Workshop Wednesday

Wednesday, April 4, 2018
3:00 pm   -   5:30 pm

We are pleased to announce the recently added Workshop Wednesday.

Various Sponsors, Supporting Organizations and Host Committee members will host workshops in the afternoon leading up to the Opening Reception. These workshops aim to foster conversation amongst peers on topics relevant to stakeholders in STEM education and workforce development. Along with the keynote and breakout sessions, networking opportunities and breakfast roundtable discussions, these workshops provide an additional forum for advancing the conversation surrounding shared challenges, best practices and proven solutions.

Confirmed Workshops Include:


Computer Science as the Catalyst for 21st Century Workforce: What We Need to Know and Be Able to Do in Research, Policy, and Practice
4:00 p.m. – 5:30 p.m.
Room: 202A

Computer science drives economic innovation, creates opportunity within the workforce, and provides a substantial foundation for 21st Century Skills. Yet, it is not at the forefront of PreK-12 education at scale across the US. While momentum is building to ensure all students have access to computer science education in their PreK-12 classrooms, we also need an even greater focus and emphasis on computer science in research, in policy, and in the practical work of teaching and learning in schools. As workforce skills have evolved, how are education practitioners addressing demands to prepare the next generation of innovators? How are they adapting their instruction to ensure the students of today have the computational thinking skills they need for the jobs of tomorrow? In this interactive workshop, the American Institutes for Research (AIR) will use a design thinking lens to facilitate a panel of educators and business leaders and researchers to first articulate the pressing challenges of the current computer science contexts and then with participants develop creative solutions that can be applied in research, in policy, and in practice. We welcome all attendees to this session, as a diverse set of voices is necessary to help prepare today’s students for tomorrow’s job market.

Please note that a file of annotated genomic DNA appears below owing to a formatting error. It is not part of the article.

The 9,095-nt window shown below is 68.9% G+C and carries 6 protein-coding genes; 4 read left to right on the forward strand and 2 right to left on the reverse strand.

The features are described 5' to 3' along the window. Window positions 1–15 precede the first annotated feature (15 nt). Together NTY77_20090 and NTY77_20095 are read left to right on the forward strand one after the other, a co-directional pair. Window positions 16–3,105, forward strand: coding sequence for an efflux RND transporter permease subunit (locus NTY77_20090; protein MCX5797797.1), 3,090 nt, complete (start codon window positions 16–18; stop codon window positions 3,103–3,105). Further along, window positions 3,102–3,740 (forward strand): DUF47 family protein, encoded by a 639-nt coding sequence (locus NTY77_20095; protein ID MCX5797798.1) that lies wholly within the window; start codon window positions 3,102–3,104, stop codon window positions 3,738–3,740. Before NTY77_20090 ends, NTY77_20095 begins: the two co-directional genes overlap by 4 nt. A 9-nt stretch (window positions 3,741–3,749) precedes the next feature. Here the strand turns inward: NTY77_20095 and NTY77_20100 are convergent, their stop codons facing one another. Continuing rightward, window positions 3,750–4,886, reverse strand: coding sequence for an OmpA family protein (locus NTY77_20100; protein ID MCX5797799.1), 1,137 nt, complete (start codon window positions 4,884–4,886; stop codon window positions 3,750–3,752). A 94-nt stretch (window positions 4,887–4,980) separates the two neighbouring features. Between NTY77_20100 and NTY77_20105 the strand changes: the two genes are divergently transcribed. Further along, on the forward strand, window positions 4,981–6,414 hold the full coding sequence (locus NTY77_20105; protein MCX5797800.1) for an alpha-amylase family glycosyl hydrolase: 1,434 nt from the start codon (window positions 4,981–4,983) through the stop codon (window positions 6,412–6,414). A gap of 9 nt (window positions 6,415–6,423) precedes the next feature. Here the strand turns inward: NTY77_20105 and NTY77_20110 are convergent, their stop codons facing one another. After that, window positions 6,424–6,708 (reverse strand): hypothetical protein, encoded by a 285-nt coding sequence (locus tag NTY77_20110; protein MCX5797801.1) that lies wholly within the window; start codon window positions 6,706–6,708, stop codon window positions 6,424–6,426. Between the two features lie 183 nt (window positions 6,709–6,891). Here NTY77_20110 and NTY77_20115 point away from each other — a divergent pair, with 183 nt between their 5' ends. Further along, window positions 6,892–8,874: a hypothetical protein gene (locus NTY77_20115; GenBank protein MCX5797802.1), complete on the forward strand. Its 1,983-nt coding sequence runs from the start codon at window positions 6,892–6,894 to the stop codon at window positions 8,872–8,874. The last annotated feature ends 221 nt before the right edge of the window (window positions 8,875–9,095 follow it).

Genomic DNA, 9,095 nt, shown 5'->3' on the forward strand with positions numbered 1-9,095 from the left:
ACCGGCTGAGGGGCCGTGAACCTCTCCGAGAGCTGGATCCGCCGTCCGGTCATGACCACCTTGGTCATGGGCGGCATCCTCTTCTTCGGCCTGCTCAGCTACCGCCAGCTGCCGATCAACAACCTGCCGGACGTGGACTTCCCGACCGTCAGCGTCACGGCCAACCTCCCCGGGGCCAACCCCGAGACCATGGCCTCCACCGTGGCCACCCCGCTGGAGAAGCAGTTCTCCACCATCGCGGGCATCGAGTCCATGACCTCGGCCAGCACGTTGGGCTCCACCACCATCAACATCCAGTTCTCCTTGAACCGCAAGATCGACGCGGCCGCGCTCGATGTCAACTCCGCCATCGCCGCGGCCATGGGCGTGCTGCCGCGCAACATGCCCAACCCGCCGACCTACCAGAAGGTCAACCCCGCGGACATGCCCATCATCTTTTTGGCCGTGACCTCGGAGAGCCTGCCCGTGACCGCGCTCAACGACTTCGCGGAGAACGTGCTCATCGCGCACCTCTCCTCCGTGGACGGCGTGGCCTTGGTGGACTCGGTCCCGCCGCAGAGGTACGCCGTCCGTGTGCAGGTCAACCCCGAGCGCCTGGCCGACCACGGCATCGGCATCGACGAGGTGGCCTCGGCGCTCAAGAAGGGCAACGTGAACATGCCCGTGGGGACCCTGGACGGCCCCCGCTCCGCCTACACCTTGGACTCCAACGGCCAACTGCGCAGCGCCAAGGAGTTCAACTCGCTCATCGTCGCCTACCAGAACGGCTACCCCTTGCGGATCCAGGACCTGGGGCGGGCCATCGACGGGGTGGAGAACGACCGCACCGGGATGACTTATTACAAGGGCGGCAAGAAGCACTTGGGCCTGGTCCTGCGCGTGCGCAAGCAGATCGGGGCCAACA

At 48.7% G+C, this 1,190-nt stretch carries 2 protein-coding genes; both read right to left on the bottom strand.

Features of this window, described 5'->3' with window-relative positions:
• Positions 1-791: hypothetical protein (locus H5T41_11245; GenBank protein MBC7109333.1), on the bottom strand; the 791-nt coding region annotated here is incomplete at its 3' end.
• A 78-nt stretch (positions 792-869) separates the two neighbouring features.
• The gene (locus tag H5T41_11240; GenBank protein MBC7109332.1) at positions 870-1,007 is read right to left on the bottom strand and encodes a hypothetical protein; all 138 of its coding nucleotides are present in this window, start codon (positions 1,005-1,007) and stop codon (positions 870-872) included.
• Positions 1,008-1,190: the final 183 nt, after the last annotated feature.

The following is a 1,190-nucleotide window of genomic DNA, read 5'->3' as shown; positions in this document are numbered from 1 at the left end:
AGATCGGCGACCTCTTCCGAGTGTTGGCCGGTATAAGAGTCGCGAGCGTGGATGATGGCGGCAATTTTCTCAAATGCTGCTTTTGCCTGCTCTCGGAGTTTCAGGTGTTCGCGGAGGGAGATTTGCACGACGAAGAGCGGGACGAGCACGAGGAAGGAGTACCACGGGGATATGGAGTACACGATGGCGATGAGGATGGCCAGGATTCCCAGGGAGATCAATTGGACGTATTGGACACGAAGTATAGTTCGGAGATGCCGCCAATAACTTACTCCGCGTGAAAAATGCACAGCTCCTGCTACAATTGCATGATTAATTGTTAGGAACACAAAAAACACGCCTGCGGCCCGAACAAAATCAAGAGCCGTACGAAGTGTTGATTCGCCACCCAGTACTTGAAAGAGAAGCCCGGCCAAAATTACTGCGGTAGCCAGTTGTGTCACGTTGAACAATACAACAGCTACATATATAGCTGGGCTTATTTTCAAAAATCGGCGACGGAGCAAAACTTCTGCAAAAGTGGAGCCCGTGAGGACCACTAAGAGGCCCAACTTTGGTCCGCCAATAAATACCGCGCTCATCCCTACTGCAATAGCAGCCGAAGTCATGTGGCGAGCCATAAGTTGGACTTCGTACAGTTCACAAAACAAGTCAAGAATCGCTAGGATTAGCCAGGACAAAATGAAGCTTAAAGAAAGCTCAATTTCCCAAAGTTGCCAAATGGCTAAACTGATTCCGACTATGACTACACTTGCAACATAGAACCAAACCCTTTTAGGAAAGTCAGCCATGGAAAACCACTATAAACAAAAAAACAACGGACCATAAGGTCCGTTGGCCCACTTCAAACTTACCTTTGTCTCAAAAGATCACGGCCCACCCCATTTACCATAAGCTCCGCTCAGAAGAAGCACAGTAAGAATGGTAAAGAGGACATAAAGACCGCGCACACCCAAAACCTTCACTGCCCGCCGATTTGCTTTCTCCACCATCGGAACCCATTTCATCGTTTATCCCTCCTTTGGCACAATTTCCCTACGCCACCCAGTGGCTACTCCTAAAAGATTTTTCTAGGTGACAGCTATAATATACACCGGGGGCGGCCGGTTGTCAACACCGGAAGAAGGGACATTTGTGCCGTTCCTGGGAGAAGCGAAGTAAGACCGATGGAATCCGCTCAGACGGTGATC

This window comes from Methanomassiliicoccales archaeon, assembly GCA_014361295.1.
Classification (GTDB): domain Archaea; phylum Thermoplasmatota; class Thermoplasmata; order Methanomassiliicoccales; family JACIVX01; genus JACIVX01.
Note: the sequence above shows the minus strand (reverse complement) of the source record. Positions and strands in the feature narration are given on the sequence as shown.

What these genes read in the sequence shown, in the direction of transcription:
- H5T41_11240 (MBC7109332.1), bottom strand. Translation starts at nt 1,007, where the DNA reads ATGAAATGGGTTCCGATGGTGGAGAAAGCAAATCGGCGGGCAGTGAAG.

Melissa Rasberry, Ed.D., Senior Technical Assistance Consultant for Education
Joseph Wilson, Ph.D., Senior Education Consultant

Hosted by: 


STEM in Context: Local to Global Digital Engagement
4:00 p.m. – 5:30 p.m.
Room: 201

How can schools move from random acts of STEM to integrated and purposeful STEM engagement? By creating a foundation of STEM in context, Discovery Education blends digital tools and hands-on activities to help students deepen their core content knowledge, formulate their own questions and seek their own solutions to real-world problems. By experiencing STEM within a local context, students are inspired to tackle global challenges and seek out how other students and STEM professionals across the globe approach problem-solving opportunities. Join the Discovery Education Director of Science and STEM Curriculum for a hands-on session diving deeper into local and global STEM in context.

– Camsie McAdams
, Director, STEM Curriculum
Amy Gensemer, Director-Science Curriculum

Hosted by:


Artificial Intelligence and STEM: How to Prepare a Diverse & Qualified Workforce?
4:00 p.m. – 5:30 p.m.
Room: 204A/B

The advance and maturation of artificial intelligence (AI) have many analysts predicting the future will be characterized by human/machine collaboration. Science, technology, engineering and mathematics (STEM) courses can help prepare minorities for that future. As many studies now demonstrate, creative problem-solving, people management, and social intelligence remain significant bottlenecks to machine learning. This suggests that these “soft” skills will increase in value as AI matures. Indeed, even as technology eliminates the need for routine labor, it will also open up whole new opportunities in industries that leverage creativity and innovation. This session will look at the effects of artificial intelligence (AI) on K-12 and post-secondary STEM education. Strategizes and current models around artificial intelligence and STEM education will be discussed to help educators train the next generation of students to compete in an evolving skills-based economy.